If you?re installing lighting for your building, which type is the best for you? You might be on the fence about what type of lighting is right for your needs, so here are the pros and cons that will help you decide among LED high bay light fixtures, halogen bulb replacement, an induction lamp, or whatever you need:
It was Nikolas Tesla who first demonstrated this type of lighting more than 100 years ago. Induction lighting doesn?t use electrodes or filaments. This means they don?t burn out like other types and can last up to 100,00 hours. They are also highly efficient, offering 60 or 70+ lumens per watt.
The only real cons to induction lighting are the greater cost for installation and the fact that they can generate radio interference if they have the wrong ballast. In a lot of places, that won?t matter, but if you need radios for your business it might be a consideration.
Because of their high efficiency and long life, induction lighting is great in places where lights have to remain on 24 hours a day, such as parking garage lighting.
Halogens are really an upgraded form of the old incandescent bulb. They have a tungsten filament that glows incandescent when heated by an electrical current.
The upside to these is the excellent color temperature they provide. They?re useful to highlight gold jewelry or to give your retail store a kind of warm vibe. They?re also quite compact, meaning you can fit them into tight places and store your halogen bulb replacement efficiently. A halogen bulb replacement is also cheap, and they having dimming capability if that’s important to you.
Downsides include their energy inefficiency and the ease with which the components break down. You?ll be pulling out that halogen bulb replacement pretty frequently compared to other types of lighting. They also don?t look that great if you?re going for a more modern look.
LED bulbs produce light when an electrical current is run through them. Interestingly, there is no such thing as a white LED light. They come naturally as blue, red, or green. To make white, you have to either mix colors or cover the light in materials that will convert the light to white.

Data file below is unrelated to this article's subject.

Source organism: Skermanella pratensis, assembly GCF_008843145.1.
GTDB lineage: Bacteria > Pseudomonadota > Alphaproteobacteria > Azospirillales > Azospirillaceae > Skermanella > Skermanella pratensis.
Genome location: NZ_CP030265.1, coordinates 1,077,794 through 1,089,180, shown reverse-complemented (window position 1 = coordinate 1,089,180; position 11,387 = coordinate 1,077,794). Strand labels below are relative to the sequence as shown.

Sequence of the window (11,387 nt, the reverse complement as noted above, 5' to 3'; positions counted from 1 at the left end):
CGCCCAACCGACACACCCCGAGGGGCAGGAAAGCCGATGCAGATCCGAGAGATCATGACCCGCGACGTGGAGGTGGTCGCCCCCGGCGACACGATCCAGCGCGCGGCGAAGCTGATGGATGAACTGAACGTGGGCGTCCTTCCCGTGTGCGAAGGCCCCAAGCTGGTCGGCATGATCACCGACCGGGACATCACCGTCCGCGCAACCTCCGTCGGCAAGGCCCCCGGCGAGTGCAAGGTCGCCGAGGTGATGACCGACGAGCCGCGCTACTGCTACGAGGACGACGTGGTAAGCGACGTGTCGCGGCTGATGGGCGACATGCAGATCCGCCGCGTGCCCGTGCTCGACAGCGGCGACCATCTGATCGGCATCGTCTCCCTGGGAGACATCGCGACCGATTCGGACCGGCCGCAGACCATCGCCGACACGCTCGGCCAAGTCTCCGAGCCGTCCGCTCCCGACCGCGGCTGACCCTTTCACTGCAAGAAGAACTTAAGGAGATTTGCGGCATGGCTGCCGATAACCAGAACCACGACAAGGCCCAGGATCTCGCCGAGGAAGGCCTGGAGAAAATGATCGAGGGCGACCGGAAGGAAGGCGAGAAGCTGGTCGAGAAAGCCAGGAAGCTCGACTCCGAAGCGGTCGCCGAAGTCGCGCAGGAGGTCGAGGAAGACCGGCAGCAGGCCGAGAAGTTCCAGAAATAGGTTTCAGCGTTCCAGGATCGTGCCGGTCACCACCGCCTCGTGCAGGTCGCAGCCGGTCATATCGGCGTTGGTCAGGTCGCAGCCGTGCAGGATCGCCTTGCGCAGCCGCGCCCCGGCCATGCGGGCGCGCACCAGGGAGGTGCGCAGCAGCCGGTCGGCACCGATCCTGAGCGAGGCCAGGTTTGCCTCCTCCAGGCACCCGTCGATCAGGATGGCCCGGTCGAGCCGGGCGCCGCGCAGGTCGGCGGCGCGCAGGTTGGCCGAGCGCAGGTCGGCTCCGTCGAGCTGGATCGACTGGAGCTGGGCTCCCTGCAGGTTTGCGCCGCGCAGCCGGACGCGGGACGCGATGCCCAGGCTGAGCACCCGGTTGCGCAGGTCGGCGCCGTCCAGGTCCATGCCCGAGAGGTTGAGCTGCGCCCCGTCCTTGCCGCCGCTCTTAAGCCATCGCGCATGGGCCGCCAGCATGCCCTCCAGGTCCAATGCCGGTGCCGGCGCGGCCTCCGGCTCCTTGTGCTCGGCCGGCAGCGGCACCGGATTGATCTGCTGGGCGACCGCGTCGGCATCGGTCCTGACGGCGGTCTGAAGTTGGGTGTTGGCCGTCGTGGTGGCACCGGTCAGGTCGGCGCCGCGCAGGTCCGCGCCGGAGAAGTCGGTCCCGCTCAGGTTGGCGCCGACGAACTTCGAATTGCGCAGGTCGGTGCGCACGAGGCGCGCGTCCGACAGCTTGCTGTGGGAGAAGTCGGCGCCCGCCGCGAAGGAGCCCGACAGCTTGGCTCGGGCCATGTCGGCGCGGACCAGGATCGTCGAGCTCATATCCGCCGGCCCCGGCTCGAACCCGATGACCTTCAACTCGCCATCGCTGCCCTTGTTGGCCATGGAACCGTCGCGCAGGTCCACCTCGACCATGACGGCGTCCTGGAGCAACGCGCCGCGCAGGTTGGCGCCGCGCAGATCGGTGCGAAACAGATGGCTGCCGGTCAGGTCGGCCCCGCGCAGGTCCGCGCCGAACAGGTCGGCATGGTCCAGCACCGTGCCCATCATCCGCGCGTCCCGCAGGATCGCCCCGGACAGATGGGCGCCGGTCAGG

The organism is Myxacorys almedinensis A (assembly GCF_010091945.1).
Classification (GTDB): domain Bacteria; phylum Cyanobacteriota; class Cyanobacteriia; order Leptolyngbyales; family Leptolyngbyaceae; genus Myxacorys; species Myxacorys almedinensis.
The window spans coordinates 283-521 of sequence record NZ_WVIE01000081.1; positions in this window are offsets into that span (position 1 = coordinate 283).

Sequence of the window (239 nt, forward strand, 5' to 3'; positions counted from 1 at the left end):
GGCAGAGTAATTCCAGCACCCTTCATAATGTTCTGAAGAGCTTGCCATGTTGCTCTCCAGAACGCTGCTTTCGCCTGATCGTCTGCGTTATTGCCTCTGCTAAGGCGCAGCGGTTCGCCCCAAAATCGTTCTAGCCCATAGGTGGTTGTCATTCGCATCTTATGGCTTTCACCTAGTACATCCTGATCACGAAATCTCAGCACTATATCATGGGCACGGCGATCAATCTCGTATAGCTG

The pros of LEDs are their efficiency, long life spans, low temperature, and small size. They use only 15% of the energy that a halogen does, while producing 85% more light for the same number of watts. This makes them very useful where bright lights need to be on for long periods, such as for LED roadway lighting or LED parking garage lighting.
The main downside to LEDs is their tendency to emit a lot of blue light, which is useful during the day. But at night, blue light can interfere with human sleep patterns.
Fluorescent lighting traditionally comes in tubes, and many of us think of the long ugly tubes found in ubiquitous commercial lighting in the past when we hear “fluorescent.” But modern CFLs, or compact fluorescent light, are much smaller.
The pros of these lights are their great energy efficiency, low cost, low heat, and their relatively long life compared to halogen or incandescent bulbs. The downside to CFLs is that they contain mercury, argon, and phosphate, meaning they need very special handling to be recycled. They also can be finicky about working in very hot or moist climates.
Whatever lights you choose, consider what works in your space with your look, the long-term costs, and the effect on the environment that your choice will have.
More research here.